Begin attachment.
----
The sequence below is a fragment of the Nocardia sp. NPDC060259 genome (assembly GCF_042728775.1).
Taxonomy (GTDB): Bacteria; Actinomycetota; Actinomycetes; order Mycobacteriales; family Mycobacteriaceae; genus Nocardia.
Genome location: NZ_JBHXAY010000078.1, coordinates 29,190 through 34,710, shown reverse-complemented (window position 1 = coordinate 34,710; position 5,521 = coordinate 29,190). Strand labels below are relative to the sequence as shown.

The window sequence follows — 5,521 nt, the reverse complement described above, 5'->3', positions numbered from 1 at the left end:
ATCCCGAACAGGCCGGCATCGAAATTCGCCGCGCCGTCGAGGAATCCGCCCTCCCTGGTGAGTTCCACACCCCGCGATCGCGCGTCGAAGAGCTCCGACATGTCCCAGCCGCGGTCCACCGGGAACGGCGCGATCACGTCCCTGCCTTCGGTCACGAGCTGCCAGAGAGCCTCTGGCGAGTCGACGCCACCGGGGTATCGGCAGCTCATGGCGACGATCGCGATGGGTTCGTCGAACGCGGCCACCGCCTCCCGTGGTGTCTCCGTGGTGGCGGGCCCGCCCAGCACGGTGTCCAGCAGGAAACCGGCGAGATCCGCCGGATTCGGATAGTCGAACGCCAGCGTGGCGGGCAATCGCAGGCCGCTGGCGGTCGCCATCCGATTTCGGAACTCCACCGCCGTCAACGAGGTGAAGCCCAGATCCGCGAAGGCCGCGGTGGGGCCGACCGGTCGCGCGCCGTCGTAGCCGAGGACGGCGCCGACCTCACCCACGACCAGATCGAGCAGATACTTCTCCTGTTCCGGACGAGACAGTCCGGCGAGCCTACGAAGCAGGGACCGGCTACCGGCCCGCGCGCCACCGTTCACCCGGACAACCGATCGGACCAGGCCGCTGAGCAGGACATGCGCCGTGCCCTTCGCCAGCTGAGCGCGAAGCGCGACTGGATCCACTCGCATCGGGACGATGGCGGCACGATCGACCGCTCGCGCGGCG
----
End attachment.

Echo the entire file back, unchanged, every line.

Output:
The sequence below is a fragment of the Nocardia sp. NPDC060259 genome (assembly GCF_042728775.1).
Taxonomy (GTDB): Bacteria; Actinomycetota; Actinomycetes; order Mycobacteriales; family Mycobacteriaceae; genus Nocardia.
Genome location: NZ_JBHXAY010000078.1, coordinates 29,190 through 34,710, shown reverse-complemented (window position 1 = coordinate 34,710; position 5,521 = coordinate 29,190). Strand labels below are relative to the sequence as shown.

The window sequence follows — 5,521 nt, the reverse complement described above, 5'->3', positions numbered from 1 at the left end:
ATCCCGAACAGGCCGGCATCGAAATTCGCCGCGCCGTCGAGGAATCCGCCCTCCCTGGTGAGTTCCACACCCCGCGATCGCGCGTCGAAGAGCTCCGACATGTCCCAGCCGCGGTCCACCGGGAACGGCGCGATCACGTCCCTGCCTTCGGTCACGAGCTGCCAGAGAGCCTCTGGCGAGTCGACGCCACCGGGGTATCGGCAGCTCATGGCGACGATCGCGATGGGTTCGTCGAACGCGGCCACCGCCTCCCGTGGTGTCTCCGTGGTGGCGGGCCCGCCCAGCACGGTGTCCAGCAGGAAACCGGCGAGATCCGCCGGATTCGGATAGTCGAACGCCAGCGTGGCGGGCAATCGCAGGCCGCTGGCGGTCGCCATCCGATTTCGGAACTCCACCGCCGTCAACGAGGTGAAGCCCAGATCCGCGAAGGCCGCGGTGGGGCCGACCGGTCGCGCGCCGTCGTAGCCGAGGACGGCGCCGACCTCACCCACGACCAGATCGAGCAGATACTTCTCCTGTTCCGGACGAGACAGTCCGGCGAGCCTACGAAGCAGGGACCGGCTACCGGCCCGCGCGCCACCGTTCACCCGGACAACCGATCGGACCAGGCCGCTGAGCAGGACATGCGCCGTGCCCTTCGCCAGCTGAGCGCGAAGCGCGACTGGATCCACTCGCATCGGGACGATGGCGGCACGATCGACCGCTCGCGCGGCG